That’s the basic idea. Adding more (appropriately configured) poles (and zeroes, as we will see shortly) will produce a sharper filter. Figure 5 shows the effect of adding more poles.
Each pole increases the roll-off slope by 6dB/octave and provides more high-frequency attenuation.
It’s as simple as that, or is it?
How do we design a filter that meets our needs? Fortunately, smart people have been here ahead of us.
In 1930 Stephen Butterworth designed a family of filter sets named for him and in 1949 W. E. Thompson applied Bessel functions to manipulate the filter coefficients to produce a "Bessel" filter set with different desirable characteristics. These have become standards in the industry.
The designs of 8-pole Bessel and Butterworth filters are shown in Figure 6.
The left frame shows the individual transfer functions of the four two-pole stages. The frequencies and Qs of the stages are shown in the lower left corner. The right frame shows the end result: the product of the individual stages that is produced by putting the four circuits in series. The inset in the lower left shows an expanded view of the filter pass band.
Comparison of the two strategies shows:
- Both designs roll off at 48 dB/Octave at high frequency
- The Butterworth design uses stages at lower frequency and with much-higher Q. This produces a flatter pass-band response and roll-off at lower frequency.
- The combination of poles and zeroes in the Bessel design produces constant delay/linear phase (See discussion in the fourth blog).
These filters represent the useable state of the art until about 1975.
Then Came Zeroes
In the late 70’s a new kind of filter surfaced that included “Zeroes”. A zero may be created by inverting the zero-damping, two-pole, response to produce the transfer function shown in Figure 7.
Its fundamental characteristics are:
- The gain well below FC is 1.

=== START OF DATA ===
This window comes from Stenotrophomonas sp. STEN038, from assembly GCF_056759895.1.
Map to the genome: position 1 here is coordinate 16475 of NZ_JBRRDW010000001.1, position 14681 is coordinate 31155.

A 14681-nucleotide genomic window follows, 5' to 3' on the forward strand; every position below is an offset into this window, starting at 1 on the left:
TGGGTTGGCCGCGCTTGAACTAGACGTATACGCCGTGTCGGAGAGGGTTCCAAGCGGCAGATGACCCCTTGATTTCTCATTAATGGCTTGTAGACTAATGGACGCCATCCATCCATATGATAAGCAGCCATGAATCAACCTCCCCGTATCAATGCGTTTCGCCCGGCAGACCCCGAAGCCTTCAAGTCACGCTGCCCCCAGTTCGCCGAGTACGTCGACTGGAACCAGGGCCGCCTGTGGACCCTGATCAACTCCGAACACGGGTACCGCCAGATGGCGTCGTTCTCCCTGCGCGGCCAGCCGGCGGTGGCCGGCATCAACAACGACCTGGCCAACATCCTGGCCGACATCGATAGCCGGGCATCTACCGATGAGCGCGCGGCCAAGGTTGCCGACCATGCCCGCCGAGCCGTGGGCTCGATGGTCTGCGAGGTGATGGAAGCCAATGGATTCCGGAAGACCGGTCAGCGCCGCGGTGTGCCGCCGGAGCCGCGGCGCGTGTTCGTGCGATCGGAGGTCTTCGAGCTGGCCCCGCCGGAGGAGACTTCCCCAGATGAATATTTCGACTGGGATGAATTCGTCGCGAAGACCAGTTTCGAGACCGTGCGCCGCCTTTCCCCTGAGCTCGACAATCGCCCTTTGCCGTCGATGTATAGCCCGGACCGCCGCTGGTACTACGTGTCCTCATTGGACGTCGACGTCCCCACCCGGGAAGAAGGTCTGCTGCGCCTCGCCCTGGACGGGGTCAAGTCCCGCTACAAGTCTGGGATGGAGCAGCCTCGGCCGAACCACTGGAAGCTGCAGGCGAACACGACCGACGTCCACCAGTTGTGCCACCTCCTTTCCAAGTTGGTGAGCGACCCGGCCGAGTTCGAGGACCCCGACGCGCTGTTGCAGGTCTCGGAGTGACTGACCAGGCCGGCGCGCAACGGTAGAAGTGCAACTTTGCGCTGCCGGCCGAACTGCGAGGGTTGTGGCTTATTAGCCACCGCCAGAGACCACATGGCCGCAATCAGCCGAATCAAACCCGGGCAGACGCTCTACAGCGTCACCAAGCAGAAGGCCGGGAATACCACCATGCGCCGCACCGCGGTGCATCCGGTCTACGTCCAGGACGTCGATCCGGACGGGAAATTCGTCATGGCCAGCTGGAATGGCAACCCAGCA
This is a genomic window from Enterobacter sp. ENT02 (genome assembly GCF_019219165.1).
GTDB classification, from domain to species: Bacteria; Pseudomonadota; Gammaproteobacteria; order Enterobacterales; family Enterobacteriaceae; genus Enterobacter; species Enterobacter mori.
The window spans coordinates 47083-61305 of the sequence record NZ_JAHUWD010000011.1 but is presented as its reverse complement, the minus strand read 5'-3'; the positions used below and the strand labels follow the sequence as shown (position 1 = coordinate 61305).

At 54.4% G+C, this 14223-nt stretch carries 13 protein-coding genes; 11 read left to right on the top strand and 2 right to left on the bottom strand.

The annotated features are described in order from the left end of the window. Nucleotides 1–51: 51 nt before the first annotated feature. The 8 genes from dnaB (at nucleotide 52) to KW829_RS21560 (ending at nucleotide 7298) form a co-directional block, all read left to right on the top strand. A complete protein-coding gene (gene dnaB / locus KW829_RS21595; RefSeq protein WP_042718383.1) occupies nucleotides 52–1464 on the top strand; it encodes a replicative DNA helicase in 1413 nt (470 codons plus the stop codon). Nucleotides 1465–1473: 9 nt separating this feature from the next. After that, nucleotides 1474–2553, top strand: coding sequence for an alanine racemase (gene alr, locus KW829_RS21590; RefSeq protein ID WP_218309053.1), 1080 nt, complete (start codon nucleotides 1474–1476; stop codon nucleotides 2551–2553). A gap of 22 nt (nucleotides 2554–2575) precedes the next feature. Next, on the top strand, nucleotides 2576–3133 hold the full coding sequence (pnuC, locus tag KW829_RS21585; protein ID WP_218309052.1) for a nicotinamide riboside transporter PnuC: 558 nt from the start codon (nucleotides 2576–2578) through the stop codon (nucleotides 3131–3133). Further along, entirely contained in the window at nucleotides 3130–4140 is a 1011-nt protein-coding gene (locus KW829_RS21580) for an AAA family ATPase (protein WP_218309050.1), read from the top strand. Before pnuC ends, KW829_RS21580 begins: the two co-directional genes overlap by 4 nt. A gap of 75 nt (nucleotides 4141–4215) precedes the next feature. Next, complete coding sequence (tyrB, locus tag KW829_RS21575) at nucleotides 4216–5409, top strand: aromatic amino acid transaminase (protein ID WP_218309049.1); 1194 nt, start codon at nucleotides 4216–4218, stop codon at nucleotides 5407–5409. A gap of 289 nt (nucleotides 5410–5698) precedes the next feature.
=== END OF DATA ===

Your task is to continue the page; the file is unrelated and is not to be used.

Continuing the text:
- The gain is ~0 at FC
- The gain slope well above FC is +12db/Octave. It is infinite at infinite frequency.
- The phase shifts 180o at FC.
Here we need to handle some strange nomenclature. It takes a two-pole circuit to make this filter shape. So it counted as two zeroes!
To make a filter, zeroes need to be combined with pole pairs to reduce the gain at high frequency. A useful filter must have and equal, or greater, number of poles than zeroes.
Enter Elliptical Filters
Filters that have zeroes are called Elliptical.
Figure 9 shows the characteristics of an 8 pole/8 zero elliptical filter that is optimized for alias rejection characteristics. It was offered by Tustin Electronics (R.I.P.) in the mid 1980’s.
Its fundamental characteristics are:
- It has a ripple of .5% P-P in the passband (Passband ripple is a characteristic feature of elliptical filters).
- It rolls off very fast to a ripple peak of -84dB (15848/1) at F/FC=1.5. The F/FC for an attenuation of 1000/1 is 1.41. By the rules described in a previous blog, this would allow a minimum Sample Ratio S/FD = 2.41.
- The phase is really goofy above the cutoff (where it doesn’t really matter).
Note that I have not listed the attenuation rate of the filter because it does not mean much. The critical feature is the frequency ratio at which the attenuation is adequate.
The Tustin filter has remarkable characteristics that are not likely to be found in modern systems. The critical feature is the Pole Pair with a Q>10. This is very hard to achieve for practical reasons. These systems were built by elves with tiny screwdrivers.
This filter is an example of using zeroes to provide “optimum” alias-rejection performance. The use of zeroes and poles also offers options to optimize other characteristics. Examples can be found here.
An in-depth analysis of the performance and usefulness of all of these filters can be found in the previous blog.
The next blog will cover the next generation of alias-protection systems: Hybrid Oversampling and Sigma Delta (SD) filters.
The following web pointers will give you more information and, in some cases, a different view of the low-pass filtering operation.
Send a Comment or Question to Strether